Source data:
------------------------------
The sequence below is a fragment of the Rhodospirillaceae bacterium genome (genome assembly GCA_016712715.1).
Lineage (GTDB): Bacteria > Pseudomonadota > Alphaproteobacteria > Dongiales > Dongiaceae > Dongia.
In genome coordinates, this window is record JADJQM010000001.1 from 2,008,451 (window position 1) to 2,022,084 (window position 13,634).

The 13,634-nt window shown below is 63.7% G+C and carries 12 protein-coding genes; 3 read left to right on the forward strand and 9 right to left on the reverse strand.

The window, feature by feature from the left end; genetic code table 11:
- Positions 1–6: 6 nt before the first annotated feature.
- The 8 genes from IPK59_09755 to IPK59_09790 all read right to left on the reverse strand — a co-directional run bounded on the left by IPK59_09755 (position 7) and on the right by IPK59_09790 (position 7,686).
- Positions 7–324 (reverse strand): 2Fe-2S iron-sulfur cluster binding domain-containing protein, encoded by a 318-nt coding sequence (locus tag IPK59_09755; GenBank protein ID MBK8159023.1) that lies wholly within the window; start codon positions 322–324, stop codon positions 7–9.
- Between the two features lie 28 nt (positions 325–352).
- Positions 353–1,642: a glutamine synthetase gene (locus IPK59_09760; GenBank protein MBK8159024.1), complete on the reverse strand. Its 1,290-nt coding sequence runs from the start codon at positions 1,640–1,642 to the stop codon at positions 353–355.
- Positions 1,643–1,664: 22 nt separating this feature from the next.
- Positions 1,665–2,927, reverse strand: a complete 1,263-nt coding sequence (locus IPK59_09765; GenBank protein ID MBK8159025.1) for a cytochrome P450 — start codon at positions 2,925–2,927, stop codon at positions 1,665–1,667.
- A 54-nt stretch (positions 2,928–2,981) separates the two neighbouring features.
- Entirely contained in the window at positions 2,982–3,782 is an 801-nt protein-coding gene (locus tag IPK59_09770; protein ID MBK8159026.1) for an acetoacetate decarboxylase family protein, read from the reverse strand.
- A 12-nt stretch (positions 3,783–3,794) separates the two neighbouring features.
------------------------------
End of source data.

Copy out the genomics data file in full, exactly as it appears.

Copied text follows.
The sequence below is a fragment of the Rhodospirillaceae bacterium genome (genome assembly GCA_016712715.1).
Lineage (GTDB): Bacteria > Pseudomonadota > Alphaproteobacteria > Dongiales > Dongiaceae > Dongia.
In genome coordinates, this window is record JADJQM010000001.1 from 2,008,451 (window position 1) to 2,022,084 (window position 13,634).

The 13,634-nt window shown below is 63.7% G+C and carries 12 protein-coding genes; 3 read left to right on the forward strand and 9 right to left on the reverse strand.

The window, feature by feature from the left end; genetic code table 11:
- Positions 1–6: 6 nt before the first annotated feature.
- The 8 genes from IPK59_09755 to IPK59_09790 all read right to left on the reverse strand — a co-directional run bounded on the left by IPK59_09755 (position 7) and on the right by IPK59_09790 (position 7,686).
- Positions 7–324 (reverse strand): 2Fe-2S iron-sulfur cluster binding domain-containing protein, encoded by a 318-nt coding sequence (locus tag IPK59_09755; GenBank protein ID MBK8159023.1) that lies wholly within the window; start codon positions 322–324, stop codon positions 7–9.
- Between the two features lie 28 nt (positions 325–352).
- Positions 353–1,642: a glutamine synthetase gene (locus IPK59_09760; GenBank protein MBK8159024.1), complete on the reverse strand. Its 1,290-nt coding sequence runs from the start codon at positions 1,640–1,642 to the stop codon at positions 353–355.
- Positions 1,643–1,664: 22 nt separating this feature from the next.
- Positions 1,665–2,927, reverse strand: a complete 1,263-nt coding sequence (locus IPK59_09765; GenBank protein ID MBK8159025.1) for a cytochrome P450 — start codon at positions 2,925–2,927, stop codon at positions 1,665–1,667.
- A 54-nt stretch (positions 2,928–2,981) separates the two neighbouring features.
- Entirely contained in the window at positions 2,982–3,782 is an 801-nt protein-coding gene (locus tag IPK59_09770; protein ID MBK8159026.1) for an acetoacetate decarboxylase family protein, read from the reverse strand.
- A 12-nt stretch (positions 3,783–3,794) separates the two neighbouring features.